Journalism Professor Makes a Difference in Students’ LivesPosted Nov. 21, 2011
Although teaching is a second career for him, School of Journalism and Mass Communication Professor Gary Hanson has been an inspiration to many students.
Hanson spent 25 years in TV news, but says what he really did in the newsroom was teach. He has been teaching a lot longer than he has been a professor.
“I spend a lot of time with students, and that’s the most important time of all,” Hanson says. “I really care about journalism. I’m fascinated with the process and how information travels.”
As a result of his passion for journalism, Hanson is one of three recipients of the 2011 Distinguished Teaching Award (DTA).
“It really is humbling when you look at the list of previous winners,” says Hanson.
Hanson teaches Broadcast Beat Reporting and Media, Power and Culture. With online courses becoming more prevalent, Hanson developed the online version of Media, Power and Culture in 2010. The course won a Best of Festival Award by the Broadcast Education Association for interactive multimedia.
“I was anxious and nervous when I stepped into Professor Hanson’s Broadcast Beat class,” a former student of Hanson’s says. “His calm voice quickly eased my tightly crossed arms. Personally, he helped me find confidence in my strengths and instincts as a journalist.”
Another former student said in a nomination letter, “Gary Hanson is an invaluable asset to the School of Journalism and Mass Communication. I still hear his voice in my head every time I write a story.”
Hanson was recently involved in a project called International Story Telling. He traveled with a group of students to Shanghai for 11 days of reporting. This spring he is taking students to India.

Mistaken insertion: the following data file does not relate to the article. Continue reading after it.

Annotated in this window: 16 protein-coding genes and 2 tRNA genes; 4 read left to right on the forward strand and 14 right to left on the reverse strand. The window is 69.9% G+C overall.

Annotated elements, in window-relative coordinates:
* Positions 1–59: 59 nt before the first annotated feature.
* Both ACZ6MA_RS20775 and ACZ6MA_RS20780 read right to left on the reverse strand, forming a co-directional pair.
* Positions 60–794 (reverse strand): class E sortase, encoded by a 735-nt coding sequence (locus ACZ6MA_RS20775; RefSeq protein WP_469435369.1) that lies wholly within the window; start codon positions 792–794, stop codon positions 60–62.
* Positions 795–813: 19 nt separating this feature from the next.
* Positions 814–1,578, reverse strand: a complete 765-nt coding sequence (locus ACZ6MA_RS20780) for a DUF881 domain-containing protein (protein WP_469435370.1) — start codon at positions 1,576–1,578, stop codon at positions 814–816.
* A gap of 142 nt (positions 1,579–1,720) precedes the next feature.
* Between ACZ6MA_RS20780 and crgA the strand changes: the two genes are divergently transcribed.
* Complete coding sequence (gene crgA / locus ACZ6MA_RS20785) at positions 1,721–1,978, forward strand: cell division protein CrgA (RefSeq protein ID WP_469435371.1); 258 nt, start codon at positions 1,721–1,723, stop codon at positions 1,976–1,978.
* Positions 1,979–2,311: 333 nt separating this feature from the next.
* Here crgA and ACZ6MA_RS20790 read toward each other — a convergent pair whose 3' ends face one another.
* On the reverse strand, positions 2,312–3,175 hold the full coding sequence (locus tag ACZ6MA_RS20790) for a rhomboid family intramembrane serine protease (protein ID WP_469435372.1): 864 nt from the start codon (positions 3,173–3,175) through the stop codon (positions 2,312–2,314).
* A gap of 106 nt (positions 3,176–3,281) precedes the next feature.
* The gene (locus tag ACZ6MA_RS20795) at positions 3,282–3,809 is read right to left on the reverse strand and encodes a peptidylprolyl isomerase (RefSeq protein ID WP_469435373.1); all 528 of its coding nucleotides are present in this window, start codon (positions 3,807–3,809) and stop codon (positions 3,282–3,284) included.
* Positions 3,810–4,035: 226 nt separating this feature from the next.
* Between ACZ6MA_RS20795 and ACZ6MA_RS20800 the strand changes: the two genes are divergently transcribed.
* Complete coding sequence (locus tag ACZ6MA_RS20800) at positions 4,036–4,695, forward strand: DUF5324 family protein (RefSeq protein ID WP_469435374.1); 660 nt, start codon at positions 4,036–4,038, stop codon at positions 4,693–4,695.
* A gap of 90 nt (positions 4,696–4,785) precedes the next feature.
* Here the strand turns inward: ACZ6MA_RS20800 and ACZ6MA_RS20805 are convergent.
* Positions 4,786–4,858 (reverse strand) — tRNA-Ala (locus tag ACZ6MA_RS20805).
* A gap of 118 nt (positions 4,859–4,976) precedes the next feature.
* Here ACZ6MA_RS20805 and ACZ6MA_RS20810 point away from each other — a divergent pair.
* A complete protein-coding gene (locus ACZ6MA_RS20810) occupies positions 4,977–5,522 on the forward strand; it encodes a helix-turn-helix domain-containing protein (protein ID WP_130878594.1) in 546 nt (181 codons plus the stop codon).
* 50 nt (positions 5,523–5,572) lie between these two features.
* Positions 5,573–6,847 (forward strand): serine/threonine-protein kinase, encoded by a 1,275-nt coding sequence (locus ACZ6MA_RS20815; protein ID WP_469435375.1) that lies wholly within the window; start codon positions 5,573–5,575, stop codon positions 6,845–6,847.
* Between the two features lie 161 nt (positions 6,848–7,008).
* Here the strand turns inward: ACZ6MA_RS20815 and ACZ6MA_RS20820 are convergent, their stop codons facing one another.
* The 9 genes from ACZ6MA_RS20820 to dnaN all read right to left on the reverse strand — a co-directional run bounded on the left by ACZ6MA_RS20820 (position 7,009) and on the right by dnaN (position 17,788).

Hanson enjoys Kent State University because he gets to work with hardworking, highly motivated students as they prepare for media-related careers. He said he also gets to work with like-minded faculty colleagues who share his passion for teaching.
Being part of the university community is really something special to Hanson. “It has really given me a tremendous set of opportunities,” Hanson says. “The most rewarding thing is seeing the light come on in someone’s eye, that ‘oh yeah, I get it!’ moment.”
Hanson grew up in North Dakota and moved to Ohio to take a position as a producer in Youngstown, where he worked at WKBN for 18 years.
His goal is to make a difference. He says students and parents trust him, and he wants to make sure they’re spending their money wisely. Students pay for access to the faculty, and Hanson believes it is his moral responsibility to make that happen.
“I want to make journalism better,” says Hanson. “I want to make sure it’s good.”